The intent behind the program is to facilitate the adoption of CSPs among Federal agencies and eliminate duplication of effort. In the same time, FedRAMP reduces the risk management time and the costs that agencies would otherwise spend on individual assessing of CSPs. Or, as it can be found on FedRAMP official site:
“FedRAMP facilitates the shift from insecure, tethered, tedious IT to secure, mobile, nimble, and quick IT.”
FedRAMP Security Assessment Framework 2015 Vs. 2017
To advance the security among Federal Agencies, in 2015, FedRAMP.gov issued the general Security Assessment Framework. And, 2 years later, they’ve upgraded this structure to Security Assessment Framework version 2.4.
In both versions of the Security Assessment Framework, FedRAMP puts a special emphasis on the importance of CSPs meeting the FedRAMP requirements.
In order to become FedRAMP compliant, each CSP needs to carefully follow and go through 4 process areas:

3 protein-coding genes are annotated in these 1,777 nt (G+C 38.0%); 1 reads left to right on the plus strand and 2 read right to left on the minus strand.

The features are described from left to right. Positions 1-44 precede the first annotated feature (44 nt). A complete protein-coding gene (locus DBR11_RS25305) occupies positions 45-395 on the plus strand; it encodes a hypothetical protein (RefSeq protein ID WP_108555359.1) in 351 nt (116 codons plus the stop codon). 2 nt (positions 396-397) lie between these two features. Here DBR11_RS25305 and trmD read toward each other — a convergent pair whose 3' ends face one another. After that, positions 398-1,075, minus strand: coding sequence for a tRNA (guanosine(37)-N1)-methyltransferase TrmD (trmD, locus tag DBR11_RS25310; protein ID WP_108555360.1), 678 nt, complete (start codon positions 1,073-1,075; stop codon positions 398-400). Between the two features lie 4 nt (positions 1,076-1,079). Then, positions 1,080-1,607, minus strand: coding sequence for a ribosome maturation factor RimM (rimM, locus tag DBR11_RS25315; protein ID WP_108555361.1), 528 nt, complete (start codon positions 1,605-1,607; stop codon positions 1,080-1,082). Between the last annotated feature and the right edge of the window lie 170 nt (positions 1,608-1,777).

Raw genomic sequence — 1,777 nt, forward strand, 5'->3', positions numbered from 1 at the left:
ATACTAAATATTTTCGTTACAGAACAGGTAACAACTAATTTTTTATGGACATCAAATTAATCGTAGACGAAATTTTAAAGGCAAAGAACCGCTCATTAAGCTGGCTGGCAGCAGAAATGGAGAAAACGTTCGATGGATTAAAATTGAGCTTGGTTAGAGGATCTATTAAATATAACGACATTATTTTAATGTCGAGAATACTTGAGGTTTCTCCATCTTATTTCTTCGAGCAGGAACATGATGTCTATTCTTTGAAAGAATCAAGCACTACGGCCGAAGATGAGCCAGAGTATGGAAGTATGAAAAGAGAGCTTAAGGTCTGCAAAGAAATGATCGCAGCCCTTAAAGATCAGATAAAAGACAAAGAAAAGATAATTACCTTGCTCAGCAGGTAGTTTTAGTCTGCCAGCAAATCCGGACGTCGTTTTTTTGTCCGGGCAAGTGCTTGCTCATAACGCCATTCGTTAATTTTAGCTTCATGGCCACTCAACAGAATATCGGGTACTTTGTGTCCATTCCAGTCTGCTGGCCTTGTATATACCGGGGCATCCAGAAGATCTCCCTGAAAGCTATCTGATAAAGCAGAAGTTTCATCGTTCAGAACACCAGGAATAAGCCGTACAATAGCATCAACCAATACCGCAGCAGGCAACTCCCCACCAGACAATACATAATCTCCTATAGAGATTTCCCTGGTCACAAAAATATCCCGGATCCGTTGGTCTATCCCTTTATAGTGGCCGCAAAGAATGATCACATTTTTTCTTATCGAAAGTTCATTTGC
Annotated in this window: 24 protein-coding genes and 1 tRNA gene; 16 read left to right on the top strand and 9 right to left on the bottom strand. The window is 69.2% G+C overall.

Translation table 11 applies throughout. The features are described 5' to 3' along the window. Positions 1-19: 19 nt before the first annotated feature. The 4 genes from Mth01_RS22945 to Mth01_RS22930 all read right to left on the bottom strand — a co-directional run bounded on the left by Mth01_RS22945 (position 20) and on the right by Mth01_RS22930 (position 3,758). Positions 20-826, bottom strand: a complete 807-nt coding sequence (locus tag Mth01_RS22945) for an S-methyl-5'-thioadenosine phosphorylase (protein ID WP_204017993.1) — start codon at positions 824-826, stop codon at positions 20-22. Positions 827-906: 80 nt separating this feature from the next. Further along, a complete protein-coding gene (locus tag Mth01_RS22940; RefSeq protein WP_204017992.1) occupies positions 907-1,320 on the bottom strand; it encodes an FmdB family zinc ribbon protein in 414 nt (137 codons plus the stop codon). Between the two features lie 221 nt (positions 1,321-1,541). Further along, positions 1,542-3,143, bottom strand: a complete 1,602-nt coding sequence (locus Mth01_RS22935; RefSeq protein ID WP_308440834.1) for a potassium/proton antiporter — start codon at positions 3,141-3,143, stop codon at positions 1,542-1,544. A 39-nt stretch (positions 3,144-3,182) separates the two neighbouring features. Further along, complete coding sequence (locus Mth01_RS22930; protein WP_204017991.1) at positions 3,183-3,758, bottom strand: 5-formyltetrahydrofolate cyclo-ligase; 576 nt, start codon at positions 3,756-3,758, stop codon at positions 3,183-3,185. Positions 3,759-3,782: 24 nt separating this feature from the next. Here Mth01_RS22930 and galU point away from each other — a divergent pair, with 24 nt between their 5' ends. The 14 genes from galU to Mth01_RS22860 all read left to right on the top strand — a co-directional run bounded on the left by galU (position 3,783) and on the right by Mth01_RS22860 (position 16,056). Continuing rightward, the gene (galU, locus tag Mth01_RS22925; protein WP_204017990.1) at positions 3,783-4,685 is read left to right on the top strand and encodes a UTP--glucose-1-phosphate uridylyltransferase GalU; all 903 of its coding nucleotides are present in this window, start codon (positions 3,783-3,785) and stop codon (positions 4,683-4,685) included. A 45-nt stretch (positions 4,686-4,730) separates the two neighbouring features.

- Authorize, and
Source: FedRAMP Security Assessment Framework, 2017
However, the ways in which CSPs could achieve FedRAMP compliance have slightly changed in the 2017 Security Assessment Framework revision.
In their version of 2015, FedRAMP allowed 3 ways of CSPs becoming FedRAMP compliant. But, in their latest version from 2017, FedRAMP gives CSPs only 2 possible alternatives to achieve compliance.
In 2015, CSPs could achieve FedRAMP compliance trough:
- Joint Authorization Board Provisional Authorization (JAB P-ATO)
- FedRAMP Agency Authority to Operate (ATO)
- CSP Supplied Package
Let’s explain these 3 in more detail.
1. Joint Authorization Board Provisional Authorization (JAB P-ATO)
JAB P-ATO is a type of request for FedRAMP compliance that can be submitted either by the CSP or by the Federal agency. It basically means submitting an application known as ‘Initiate Request form’ on www.fedramp.gov to ensure processing of the CSP for a JAB P-ATO. Here, the CSP provides all data to the JAB and it makes a risk review of all the data provided.
When the JAB grants the P-ATO, the JAB provides all Federal agencies a recommendation on whether a CSP has a recommended acceptable risk posture for Federal use.
For FedRAMP JAB P-ATOs, the CSP must collaborate with an accredited Third Party Assessment Organization (3PAO) to independently verify and validate the security implementations.
The picture above shows the entire process of JAB P-ATO, form submission to authorization. As you can see, it consists of 4 separate stages, each containing several phases on their own.